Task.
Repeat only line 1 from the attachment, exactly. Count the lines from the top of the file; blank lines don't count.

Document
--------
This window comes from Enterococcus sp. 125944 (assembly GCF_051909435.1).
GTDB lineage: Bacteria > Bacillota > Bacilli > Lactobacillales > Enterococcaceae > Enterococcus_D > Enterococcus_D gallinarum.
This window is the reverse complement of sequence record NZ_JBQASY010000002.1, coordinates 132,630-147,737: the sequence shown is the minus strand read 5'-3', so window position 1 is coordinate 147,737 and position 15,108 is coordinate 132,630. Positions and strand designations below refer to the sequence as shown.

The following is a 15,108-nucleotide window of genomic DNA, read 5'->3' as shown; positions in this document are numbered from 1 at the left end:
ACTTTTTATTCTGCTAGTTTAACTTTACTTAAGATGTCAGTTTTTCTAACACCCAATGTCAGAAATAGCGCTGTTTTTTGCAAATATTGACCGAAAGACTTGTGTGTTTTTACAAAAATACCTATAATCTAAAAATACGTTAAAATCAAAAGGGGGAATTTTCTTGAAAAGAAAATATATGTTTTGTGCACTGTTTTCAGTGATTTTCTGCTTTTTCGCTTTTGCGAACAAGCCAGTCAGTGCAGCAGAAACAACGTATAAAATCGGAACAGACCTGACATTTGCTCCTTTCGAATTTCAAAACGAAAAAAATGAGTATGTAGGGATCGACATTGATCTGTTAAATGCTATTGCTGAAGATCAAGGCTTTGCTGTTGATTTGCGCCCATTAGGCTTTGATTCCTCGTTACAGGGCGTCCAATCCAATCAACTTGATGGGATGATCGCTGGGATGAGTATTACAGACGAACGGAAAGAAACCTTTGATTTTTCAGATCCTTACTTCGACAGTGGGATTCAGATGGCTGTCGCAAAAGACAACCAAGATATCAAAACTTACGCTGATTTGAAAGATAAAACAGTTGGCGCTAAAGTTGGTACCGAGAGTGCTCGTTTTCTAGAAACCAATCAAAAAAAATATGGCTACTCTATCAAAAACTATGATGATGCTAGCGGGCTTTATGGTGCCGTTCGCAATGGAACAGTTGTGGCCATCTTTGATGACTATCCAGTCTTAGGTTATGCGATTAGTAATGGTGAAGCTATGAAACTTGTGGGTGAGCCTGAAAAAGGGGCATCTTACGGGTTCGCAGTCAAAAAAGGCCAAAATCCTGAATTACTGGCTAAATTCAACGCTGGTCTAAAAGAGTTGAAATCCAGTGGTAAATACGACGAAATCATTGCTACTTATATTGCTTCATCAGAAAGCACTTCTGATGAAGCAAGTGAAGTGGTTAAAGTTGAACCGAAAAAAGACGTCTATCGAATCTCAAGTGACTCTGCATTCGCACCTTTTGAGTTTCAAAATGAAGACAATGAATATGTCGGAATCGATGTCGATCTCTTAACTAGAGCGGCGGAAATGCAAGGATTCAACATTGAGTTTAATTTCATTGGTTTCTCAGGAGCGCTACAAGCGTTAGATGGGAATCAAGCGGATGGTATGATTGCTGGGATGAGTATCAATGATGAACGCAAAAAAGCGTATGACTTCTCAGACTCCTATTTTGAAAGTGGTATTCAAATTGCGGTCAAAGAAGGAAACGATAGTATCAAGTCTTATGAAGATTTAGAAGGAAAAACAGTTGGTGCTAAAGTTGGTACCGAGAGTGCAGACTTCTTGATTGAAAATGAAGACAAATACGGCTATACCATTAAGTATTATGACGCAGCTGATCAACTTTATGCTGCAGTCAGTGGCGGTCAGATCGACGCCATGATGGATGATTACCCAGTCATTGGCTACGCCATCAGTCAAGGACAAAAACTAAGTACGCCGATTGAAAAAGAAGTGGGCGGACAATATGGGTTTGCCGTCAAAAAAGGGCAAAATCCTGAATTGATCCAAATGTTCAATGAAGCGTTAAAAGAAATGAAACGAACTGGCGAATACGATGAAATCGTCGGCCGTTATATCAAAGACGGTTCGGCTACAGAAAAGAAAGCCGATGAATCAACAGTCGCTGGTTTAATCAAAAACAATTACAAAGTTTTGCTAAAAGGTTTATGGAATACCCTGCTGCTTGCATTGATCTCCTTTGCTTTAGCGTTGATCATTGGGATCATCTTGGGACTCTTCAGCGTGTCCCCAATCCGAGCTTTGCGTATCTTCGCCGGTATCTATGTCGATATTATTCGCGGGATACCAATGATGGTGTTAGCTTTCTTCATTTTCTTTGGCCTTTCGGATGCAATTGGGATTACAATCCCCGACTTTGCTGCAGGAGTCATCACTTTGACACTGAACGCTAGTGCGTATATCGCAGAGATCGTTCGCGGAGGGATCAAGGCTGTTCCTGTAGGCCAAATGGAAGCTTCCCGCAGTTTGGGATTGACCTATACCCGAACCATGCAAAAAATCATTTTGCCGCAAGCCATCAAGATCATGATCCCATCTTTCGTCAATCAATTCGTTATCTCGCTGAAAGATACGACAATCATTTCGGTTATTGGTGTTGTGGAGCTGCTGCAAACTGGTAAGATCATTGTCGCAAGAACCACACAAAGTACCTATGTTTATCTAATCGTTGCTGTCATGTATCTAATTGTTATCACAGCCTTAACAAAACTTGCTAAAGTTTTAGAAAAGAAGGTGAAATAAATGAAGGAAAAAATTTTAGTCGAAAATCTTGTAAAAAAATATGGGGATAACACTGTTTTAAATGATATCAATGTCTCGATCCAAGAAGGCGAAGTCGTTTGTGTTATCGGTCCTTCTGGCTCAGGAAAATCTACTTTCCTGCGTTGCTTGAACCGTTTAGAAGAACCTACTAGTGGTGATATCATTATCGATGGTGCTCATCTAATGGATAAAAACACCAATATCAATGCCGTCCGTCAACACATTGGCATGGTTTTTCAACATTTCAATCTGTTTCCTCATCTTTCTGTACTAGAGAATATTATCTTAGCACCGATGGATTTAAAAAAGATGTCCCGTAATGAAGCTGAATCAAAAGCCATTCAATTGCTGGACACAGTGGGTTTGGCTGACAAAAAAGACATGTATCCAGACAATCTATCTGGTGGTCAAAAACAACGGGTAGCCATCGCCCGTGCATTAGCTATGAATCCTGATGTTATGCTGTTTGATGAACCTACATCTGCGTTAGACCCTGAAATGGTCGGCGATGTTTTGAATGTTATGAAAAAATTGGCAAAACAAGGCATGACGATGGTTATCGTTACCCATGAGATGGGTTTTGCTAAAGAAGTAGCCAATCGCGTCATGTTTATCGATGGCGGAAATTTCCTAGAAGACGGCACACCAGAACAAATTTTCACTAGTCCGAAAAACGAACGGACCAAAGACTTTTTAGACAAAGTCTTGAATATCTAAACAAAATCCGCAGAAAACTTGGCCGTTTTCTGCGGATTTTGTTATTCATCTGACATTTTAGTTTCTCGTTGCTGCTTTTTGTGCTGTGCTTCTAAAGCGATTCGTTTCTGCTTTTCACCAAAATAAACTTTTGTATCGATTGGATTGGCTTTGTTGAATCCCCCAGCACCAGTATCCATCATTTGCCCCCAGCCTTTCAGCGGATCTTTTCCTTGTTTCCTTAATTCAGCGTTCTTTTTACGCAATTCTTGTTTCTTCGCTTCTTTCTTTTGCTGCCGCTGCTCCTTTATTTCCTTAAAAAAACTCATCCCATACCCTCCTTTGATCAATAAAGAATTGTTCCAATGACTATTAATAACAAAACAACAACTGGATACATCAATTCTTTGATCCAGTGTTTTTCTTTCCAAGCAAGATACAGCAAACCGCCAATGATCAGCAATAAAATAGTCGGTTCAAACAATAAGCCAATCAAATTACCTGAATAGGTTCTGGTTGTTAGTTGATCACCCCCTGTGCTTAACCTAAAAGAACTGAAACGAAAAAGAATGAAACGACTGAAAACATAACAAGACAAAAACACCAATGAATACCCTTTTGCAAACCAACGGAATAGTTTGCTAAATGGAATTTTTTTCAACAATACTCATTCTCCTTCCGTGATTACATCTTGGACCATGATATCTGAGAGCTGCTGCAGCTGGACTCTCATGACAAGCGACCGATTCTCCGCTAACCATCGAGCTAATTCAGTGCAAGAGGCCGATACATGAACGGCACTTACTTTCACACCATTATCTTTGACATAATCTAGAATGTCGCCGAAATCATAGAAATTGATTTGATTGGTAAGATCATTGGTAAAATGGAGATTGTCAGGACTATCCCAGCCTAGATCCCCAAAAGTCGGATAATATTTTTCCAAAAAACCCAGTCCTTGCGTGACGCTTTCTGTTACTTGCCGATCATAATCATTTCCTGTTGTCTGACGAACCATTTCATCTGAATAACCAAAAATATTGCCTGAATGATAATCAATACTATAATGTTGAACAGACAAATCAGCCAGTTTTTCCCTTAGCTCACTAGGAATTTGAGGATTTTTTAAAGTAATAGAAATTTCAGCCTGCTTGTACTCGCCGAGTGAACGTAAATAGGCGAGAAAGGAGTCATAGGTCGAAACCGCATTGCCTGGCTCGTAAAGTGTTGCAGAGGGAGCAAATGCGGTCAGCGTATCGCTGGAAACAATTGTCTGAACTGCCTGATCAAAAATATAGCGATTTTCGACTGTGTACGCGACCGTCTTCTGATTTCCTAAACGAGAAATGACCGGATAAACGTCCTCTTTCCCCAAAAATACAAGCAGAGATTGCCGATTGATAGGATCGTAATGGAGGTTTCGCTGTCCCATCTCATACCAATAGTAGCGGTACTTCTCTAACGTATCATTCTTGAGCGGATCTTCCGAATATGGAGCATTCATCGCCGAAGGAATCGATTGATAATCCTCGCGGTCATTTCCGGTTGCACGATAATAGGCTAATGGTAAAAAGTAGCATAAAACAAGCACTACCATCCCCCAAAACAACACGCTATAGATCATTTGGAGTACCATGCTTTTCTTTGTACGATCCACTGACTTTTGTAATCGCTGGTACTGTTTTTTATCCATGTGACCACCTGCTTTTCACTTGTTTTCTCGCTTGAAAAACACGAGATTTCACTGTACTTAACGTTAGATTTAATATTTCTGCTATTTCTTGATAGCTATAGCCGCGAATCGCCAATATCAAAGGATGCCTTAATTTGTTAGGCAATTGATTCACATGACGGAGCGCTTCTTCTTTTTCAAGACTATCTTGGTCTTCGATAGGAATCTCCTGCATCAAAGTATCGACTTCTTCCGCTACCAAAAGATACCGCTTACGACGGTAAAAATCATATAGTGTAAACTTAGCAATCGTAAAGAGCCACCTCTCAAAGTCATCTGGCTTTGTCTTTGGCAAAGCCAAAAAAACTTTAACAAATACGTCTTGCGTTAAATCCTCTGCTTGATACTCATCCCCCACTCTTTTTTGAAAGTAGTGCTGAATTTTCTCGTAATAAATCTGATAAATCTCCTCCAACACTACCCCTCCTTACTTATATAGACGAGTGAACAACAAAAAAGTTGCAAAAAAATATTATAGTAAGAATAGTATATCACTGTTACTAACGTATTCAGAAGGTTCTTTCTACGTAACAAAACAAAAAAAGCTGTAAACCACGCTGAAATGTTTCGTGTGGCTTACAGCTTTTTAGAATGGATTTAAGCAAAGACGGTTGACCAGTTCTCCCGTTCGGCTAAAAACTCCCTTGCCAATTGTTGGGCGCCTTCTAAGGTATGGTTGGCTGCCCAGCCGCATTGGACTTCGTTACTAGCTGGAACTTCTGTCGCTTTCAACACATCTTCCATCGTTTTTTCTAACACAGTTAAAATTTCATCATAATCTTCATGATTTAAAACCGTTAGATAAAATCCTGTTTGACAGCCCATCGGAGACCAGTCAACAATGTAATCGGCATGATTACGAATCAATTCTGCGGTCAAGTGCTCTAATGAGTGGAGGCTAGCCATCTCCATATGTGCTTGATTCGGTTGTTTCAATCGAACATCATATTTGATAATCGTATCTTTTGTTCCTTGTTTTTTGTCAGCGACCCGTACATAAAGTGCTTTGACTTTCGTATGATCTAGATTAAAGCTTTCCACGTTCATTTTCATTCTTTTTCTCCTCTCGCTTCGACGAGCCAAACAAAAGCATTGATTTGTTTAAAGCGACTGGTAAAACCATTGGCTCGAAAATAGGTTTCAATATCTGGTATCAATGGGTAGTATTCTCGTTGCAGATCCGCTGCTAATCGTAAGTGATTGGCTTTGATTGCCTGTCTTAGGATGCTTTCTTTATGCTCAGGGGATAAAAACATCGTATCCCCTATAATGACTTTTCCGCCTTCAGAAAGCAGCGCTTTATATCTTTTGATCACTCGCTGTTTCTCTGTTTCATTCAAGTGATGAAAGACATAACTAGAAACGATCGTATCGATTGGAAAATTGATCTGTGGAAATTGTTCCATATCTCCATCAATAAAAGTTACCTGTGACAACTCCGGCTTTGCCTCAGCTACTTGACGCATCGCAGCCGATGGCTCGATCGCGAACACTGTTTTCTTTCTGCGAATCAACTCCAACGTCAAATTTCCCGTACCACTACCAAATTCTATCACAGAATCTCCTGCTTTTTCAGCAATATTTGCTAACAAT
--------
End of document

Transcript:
This window comes from Enterococcus sp. 125944 (assembly GCF_051909435.1).